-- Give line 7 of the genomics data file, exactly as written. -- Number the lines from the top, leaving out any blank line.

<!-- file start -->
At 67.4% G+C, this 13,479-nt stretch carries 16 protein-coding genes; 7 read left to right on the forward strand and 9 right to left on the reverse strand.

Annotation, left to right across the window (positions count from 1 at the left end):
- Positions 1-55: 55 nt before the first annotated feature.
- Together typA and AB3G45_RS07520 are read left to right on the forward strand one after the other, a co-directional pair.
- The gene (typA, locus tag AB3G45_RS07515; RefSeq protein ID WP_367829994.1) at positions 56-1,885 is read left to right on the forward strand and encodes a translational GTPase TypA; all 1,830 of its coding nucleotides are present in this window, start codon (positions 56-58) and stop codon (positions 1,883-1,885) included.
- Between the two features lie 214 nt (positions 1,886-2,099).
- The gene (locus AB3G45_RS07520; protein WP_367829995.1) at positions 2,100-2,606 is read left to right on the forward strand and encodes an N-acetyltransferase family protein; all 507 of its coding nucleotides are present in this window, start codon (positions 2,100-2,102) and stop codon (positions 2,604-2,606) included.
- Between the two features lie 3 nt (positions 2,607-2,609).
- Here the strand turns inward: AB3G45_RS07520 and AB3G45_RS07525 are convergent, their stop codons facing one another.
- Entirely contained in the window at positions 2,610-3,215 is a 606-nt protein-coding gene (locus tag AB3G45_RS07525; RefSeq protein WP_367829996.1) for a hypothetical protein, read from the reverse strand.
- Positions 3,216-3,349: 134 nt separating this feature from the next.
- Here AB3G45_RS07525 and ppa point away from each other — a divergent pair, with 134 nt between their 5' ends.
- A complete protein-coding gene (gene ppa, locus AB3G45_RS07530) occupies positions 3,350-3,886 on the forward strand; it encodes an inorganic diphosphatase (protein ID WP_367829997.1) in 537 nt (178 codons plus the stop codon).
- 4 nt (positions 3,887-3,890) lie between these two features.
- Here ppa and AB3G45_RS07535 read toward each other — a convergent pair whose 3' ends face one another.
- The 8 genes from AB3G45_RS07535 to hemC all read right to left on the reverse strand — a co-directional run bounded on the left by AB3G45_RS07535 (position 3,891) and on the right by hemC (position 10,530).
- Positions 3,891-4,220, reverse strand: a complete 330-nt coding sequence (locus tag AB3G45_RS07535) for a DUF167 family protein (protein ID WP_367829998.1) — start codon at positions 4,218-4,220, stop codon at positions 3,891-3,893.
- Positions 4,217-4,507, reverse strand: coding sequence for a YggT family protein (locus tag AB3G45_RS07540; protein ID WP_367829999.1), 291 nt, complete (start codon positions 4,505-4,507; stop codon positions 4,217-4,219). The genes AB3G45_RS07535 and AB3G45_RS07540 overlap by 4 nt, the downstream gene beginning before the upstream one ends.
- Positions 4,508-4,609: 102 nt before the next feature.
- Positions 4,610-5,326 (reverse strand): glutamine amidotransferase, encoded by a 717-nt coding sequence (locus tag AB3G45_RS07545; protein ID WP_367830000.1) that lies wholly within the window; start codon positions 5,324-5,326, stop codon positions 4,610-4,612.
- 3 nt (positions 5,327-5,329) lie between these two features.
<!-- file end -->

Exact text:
- The gene (locus AB3G45_RS07520; protein WP_367829995.1) at positions 2,100-2,606 is read left to right on the forward strand and encodes an N-acetyltransferase family protein; all 507 of its coding nucleotides are present in this window, start codon (positions 2,100-2,102) and stop codon (positions 2,604-2,606) included.